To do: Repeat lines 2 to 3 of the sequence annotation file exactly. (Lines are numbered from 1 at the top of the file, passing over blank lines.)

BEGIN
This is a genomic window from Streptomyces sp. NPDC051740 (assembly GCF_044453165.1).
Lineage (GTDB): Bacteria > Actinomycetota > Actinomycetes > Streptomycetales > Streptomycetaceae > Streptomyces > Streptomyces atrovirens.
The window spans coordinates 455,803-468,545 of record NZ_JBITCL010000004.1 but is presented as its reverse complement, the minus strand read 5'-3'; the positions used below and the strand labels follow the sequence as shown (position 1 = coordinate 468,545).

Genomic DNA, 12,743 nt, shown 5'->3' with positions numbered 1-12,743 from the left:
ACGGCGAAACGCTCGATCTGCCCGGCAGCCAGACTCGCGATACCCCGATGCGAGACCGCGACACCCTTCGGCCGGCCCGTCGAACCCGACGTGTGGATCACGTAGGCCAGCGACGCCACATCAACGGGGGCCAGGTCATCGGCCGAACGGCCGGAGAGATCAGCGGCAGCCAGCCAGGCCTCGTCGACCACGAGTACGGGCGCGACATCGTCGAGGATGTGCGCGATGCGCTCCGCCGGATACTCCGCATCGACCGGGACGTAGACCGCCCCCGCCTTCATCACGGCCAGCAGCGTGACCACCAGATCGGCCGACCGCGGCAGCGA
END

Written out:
Lineage (GTDB): Bacteria > Actinomycetota > Actinomycetes > Streptomycetales > Streptomycetaceae > Streptomyces > Streptomyces atrovirens.
The window spans coordinates 455,803-468,545 of record NZ_JBITCL010000004.1 but is presented as its reverse complement, the minus strand read 5'-3'; the positions used below and the strand labels follow the sequence as shown (position 1 = coordinate 468,545).